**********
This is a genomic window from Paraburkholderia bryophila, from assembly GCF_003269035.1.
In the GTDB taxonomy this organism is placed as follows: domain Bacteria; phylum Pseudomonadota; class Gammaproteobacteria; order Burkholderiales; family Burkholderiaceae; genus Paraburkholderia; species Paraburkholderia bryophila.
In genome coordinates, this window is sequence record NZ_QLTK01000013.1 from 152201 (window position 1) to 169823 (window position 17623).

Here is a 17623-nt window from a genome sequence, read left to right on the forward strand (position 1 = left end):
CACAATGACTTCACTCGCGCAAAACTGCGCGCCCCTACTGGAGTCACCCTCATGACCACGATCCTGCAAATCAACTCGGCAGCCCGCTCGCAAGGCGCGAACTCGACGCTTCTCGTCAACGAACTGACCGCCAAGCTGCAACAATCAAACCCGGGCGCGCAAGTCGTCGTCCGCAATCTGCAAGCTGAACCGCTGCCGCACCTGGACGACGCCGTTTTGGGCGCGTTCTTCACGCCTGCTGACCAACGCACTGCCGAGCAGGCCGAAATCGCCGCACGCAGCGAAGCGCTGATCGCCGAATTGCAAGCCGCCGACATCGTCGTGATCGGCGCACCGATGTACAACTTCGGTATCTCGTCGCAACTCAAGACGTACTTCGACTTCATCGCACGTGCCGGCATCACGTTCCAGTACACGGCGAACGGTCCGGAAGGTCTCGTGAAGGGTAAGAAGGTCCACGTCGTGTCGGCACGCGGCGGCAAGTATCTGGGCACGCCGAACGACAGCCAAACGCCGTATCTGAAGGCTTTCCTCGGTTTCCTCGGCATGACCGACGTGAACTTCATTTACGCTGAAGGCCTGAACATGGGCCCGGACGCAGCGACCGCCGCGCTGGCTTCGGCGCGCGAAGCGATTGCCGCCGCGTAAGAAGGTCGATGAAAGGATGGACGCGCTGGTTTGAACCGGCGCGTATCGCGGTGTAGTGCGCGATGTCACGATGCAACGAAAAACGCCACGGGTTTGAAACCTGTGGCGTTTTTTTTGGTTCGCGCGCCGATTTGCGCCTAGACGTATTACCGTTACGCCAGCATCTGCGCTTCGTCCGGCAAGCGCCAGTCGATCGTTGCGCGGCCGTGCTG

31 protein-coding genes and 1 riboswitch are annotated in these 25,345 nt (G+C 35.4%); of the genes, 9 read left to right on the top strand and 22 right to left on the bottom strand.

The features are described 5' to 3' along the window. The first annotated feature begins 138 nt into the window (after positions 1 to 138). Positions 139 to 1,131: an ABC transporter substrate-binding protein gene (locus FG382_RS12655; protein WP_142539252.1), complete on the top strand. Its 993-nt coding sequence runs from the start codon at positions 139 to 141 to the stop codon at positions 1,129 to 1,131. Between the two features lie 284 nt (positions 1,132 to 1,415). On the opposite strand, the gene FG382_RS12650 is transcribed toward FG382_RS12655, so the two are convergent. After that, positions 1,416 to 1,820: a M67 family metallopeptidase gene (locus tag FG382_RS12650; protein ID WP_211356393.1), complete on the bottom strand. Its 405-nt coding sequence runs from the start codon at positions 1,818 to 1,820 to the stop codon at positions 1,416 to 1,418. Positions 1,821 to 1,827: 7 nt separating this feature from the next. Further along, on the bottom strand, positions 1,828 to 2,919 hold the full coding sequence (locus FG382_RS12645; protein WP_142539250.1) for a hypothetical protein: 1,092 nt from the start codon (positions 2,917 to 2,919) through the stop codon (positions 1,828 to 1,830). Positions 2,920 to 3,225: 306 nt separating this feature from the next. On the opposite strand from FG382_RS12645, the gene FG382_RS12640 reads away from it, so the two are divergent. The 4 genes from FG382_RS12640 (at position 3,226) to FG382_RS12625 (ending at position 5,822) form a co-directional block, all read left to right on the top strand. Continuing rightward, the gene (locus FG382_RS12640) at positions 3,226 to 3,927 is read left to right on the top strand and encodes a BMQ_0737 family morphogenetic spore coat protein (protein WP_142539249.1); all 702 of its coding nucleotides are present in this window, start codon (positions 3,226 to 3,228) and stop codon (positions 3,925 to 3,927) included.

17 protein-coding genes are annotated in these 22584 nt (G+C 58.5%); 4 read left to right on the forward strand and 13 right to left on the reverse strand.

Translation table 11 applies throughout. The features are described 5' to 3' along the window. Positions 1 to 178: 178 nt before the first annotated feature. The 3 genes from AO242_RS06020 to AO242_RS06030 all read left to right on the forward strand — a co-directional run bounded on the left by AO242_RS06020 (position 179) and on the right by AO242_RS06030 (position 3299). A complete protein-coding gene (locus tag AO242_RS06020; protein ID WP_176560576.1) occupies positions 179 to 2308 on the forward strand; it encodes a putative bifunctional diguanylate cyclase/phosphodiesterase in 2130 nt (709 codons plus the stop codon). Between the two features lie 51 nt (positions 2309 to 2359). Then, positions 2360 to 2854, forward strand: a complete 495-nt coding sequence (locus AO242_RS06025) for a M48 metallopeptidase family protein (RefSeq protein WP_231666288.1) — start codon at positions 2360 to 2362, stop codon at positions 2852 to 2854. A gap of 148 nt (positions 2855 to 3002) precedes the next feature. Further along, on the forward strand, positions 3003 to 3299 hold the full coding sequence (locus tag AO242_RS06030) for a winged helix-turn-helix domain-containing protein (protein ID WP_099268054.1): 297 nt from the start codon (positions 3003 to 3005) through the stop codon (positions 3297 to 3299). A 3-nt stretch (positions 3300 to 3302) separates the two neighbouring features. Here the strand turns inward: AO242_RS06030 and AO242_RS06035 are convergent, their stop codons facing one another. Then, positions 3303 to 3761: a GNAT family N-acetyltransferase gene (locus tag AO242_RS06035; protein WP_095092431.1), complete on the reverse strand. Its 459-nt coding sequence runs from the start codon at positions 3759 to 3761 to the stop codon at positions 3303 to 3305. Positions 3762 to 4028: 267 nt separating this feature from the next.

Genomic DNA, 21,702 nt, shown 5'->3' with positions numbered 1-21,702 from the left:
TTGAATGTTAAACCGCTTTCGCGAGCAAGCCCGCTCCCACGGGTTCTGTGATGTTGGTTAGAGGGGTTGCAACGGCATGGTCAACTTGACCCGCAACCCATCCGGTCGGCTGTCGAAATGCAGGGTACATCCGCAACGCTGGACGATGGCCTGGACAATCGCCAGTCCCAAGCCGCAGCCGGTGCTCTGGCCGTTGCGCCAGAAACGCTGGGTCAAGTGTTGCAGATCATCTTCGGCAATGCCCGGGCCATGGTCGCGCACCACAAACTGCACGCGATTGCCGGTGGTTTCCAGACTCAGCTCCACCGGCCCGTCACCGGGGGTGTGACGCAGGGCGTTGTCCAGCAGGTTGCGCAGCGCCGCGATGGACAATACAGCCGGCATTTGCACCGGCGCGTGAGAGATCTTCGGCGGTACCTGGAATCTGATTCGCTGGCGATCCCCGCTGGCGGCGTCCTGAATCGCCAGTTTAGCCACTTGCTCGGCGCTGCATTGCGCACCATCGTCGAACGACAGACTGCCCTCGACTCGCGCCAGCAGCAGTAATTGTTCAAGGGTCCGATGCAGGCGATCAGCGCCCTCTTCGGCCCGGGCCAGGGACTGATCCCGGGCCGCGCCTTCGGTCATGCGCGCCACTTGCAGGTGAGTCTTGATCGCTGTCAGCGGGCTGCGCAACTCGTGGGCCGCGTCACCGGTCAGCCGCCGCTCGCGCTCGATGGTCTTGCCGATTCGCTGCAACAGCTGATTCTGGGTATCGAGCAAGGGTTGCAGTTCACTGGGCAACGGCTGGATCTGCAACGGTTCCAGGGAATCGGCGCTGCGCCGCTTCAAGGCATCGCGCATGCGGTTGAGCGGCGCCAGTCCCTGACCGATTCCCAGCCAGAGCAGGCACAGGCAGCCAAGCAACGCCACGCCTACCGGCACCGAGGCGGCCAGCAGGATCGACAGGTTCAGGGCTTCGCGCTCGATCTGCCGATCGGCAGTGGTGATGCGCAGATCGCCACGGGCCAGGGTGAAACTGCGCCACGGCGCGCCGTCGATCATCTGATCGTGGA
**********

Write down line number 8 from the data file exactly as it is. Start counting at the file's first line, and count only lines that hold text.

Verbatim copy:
17 protein-coding genes are annotated in these 22584 nt (G+C 58.5%); 4 read left to right on the forward strand and 13 right to left on the reverse strand.